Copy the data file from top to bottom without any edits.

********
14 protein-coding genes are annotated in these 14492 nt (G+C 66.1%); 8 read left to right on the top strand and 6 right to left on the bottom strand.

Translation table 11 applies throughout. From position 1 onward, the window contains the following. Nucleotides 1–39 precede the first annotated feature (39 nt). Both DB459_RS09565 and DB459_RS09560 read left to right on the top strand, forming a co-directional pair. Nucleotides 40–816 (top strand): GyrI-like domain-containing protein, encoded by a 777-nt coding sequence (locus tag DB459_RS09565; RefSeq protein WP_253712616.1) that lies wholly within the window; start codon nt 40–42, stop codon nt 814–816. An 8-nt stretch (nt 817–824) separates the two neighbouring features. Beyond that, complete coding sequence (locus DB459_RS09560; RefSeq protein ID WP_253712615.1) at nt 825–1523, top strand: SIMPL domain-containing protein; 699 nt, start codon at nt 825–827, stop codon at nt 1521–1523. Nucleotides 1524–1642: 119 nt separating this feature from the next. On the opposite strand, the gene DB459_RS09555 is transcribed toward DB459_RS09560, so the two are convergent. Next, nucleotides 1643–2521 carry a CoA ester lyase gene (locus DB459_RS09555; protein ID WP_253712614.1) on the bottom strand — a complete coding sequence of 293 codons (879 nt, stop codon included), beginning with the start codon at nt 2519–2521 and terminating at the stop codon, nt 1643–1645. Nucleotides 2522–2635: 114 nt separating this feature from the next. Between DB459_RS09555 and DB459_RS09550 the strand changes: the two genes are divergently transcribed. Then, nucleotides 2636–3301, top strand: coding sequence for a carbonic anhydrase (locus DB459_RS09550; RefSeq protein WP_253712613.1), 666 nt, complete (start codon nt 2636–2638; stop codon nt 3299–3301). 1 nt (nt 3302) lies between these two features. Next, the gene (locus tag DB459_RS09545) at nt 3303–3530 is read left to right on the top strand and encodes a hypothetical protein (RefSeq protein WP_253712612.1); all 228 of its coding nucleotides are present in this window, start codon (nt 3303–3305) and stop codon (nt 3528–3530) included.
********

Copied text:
14 protein-coding genes are annotated in these 14492 nt (G+C 66.1%); 8 read left to right on the top strand and 6 right to left on the bottom strand.

Translation table 11 applies throughout. From position 1 onward, the window contains the following. Nucleotides 1–39 precede the first annotated feature (39 nt). Both DB459_RS09565 and DB459_RS09560 read left to right on the top strand, forming a co-directional pair. Nucleotides 40–816 (top strand): GyrI-like domain-containing protein, encoded by a 777-nt coding sequence (locus tag DB459_RS09565; RefSeq protein WP_253712616.1) that lies wholly within the window; start codon nt 40–42, stop codon nt 814–816. An 8-nt stretch (nt 817–824) separates the two neighbouring features. Beyond that, complete coding sequence (locus DB459_RS09560; RefSeq protein ID WP_253712615.1) at nt 825–1523, top strand: SIMPL domain-containing protein; 699 nt, start codon at nt 825–827, stop codon at nt 1521–1523. Nucleotides 1524–1642: 119 nt separating this feature from the next. On the opposite strand, the gene DB459_RS09555 is transcribed toward DB459_RS09560, so the two are convergent. Next, nucleotides 1643–2521 carry a CoA ester lyase gene (locus DB459_RS09555; protein ID WP_253712614.1) on the bottom strand — a complete coding sequence of 293 codons (879 nt, stop codon included), beginning with the start codon at nt 2519–2521 and terminating at the stop codon, nt 1643–1645. Nucleotides 2522–2635: 114 nt separating this feature from the next. Between DB459_RS09555 and DB459_RS09550 the strand changes: the two genes are divergently transcribed. Then, nucleotides 2636–3301, top strand: coding sequence for a carbonic anhydrase (locus DB459_RS09550; RefSeq protein WP_253712613.1), 666 nt, complete (start codon nt 2636–2638; stop codon nt 3299–3301). 1 nt (nt 3302) lies between these two features. Next, the gene (locus tag DB459_RS09545) at nt 3303–3530 is read left to right on the top strand and encodes a hypothetical protein (RefSeq protein WP_253712612.1); all 228 of its coding nucleotides are present in this window, start codon (nt 3303–3305) and stop codon (nt 3528–3530) included.